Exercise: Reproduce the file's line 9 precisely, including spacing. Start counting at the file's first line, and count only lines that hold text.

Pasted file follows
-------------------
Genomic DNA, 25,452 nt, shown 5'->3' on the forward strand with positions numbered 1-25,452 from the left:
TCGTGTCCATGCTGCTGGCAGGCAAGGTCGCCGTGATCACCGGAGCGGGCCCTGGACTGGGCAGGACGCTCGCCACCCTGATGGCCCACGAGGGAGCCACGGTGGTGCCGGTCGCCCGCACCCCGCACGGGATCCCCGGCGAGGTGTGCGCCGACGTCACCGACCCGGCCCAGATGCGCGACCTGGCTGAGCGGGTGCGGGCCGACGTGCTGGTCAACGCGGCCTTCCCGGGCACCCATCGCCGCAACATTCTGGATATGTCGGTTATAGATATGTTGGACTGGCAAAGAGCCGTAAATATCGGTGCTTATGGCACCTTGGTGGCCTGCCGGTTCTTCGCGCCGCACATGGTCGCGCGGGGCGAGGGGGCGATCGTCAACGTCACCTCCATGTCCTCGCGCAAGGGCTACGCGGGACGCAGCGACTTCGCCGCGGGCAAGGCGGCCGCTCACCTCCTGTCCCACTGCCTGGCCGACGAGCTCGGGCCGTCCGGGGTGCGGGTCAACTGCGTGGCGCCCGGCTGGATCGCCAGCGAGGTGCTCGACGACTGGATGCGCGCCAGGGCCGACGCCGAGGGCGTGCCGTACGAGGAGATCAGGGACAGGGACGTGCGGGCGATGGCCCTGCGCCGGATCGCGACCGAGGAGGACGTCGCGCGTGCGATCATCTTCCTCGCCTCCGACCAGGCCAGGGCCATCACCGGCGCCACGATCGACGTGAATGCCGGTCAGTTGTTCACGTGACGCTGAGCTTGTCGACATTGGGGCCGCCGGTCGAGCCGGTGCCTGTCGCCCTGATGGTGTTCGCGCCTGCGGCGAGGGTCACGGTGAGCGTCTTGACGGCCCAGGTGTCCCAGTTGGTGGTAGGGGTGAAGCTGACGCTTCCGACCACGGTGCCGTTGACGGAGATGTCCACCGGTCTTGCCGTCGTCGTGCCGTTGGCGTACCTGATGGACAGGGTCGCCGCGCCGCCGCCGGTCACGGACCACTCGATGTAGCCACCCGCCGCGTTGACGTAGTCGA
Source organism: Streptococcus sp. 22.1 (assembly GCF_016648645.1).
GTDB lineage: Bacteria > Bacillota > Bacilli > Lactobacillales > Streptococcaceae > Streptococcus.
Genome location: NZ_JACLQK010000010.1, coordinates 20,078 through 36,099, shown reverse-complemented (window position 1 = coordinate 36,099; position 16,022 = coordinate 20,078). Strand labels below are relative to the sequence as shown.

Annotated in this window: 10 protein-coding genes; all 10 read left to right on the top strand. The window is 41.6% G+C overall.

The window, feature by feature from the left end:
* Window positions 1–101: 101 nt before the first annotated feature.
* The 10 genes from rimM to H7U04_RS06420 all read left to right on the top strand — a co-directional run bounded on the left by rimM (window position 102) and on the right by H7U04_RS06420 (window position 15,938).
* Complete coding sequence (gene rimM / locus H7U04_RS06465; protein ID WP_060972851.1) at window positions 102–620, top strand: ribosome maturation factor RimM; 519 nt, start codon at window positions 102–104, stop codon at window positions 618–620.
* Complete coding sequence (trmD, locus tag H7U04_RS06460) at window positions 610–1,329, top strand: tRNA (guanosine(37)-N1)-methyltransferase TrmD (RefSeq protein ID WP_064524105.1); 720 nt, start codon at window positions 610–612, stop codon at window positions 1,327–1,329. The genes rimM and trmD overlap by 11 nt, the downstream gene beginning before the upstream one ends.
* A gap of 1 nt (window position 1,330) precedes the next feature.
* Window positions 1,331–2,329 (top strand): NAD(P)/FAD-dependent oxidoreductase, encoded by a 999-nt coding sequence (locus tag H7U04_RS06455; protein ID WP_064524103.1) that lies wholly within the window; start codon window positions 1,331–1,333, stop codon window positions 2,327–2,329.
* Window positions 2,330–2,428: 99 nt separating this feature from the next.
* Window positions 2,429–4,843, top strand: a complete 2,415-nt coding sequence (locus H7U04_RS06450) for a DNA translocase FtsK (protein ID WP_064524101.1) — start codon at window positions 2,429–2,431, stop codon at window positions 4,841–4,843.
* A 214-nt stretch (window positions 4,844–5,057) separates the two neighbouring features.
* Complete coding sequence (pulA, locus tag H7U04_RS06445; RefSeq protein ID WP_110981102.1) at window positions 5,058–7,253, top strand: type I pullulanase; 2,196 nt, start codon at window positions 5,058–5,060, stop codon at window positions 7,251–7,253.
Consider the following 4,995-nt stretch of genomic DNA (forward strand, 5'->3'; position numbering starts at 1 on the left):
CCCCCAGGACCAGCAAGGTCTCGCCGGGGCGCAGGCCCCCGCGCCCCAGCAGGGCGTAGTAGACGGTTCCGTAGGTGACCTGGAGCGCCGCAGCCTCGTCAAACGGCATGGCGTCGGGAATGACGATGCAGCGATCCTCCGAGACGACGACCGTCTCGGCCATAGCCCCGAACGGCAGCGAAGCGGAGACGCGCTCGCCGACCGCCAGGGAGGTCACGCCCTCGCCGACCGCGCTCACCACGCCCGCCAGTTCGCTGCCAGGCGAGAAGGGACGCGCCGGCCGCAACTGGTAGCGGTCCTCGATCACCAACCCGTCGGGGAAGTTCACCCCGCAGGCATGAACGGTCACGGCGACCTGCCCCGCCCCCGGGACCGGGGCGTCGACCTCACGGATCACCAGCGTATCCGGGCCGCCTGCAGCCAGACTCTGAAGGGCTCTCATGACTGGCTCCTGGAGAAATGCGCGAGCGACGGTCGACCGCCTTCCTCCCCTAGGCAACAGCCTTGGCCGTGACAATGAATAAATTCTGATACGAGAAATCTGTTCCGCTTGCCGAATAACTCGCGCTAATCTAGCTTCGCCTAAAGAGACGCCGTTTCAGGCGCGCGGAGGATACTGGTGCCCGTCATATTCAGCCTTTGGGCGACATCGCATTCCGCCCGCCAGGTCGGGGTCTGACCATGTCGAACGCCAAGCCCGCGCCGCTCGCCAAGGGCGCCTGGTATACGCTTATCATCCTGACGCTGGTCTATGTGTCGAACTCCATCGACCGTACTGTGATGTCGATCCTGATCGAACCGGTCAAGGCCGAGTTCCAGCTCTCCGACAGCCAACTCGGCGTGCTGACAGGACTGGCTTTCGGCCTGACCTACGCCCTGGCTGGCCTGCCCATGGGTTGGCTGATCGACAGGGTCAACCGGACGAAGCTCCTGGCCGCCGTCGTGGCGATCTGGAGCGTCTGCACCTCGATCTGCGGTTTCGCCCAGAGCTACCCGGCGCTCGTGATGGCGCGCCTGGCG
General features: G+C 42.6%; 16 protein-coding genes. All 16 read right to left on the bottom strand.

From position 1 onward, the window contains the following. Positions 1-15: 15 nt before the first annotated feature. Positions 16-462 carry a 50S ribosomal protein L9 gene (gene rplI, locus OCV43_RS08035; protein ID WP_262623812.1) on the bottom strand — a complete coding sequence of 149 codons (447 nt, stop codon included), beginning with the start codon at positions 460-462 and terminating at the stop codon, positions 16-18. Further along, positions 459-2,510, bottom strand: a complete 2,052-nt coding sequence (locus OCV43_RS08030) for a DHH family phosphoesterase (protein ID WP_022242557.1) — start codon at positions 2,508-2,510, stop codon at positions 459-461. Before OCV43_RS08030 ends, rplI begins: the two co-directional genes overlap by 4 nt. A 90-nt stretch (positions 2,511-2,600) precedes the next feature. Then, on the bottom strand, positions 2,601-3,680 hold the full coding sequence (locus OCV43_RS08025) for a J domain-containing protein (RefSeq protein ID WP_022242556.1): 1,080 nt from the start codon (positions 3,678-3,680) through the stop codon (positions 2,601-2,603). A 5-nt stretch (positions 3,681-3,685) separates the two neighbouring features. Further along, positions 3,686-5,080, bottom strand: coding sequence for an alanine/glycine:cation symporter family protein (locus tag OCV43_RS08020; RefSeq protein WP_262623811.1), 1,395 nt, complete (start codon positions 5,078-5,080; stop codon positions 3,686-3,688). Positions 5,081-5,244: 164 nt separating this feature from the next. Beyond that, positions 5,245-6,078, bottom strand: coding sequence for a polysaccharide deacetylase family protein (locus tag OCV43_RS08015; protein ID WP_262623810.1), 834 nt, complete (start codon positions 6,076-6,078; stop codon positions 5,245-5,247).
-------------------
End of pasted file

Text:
* The 10 genes from rimM to H7U04_RS06420 all read left to right on the top strand — a co-directional run bounded on the left by rimM (window position 102) and on the right by H7U04_RS06420 (window position 15,938).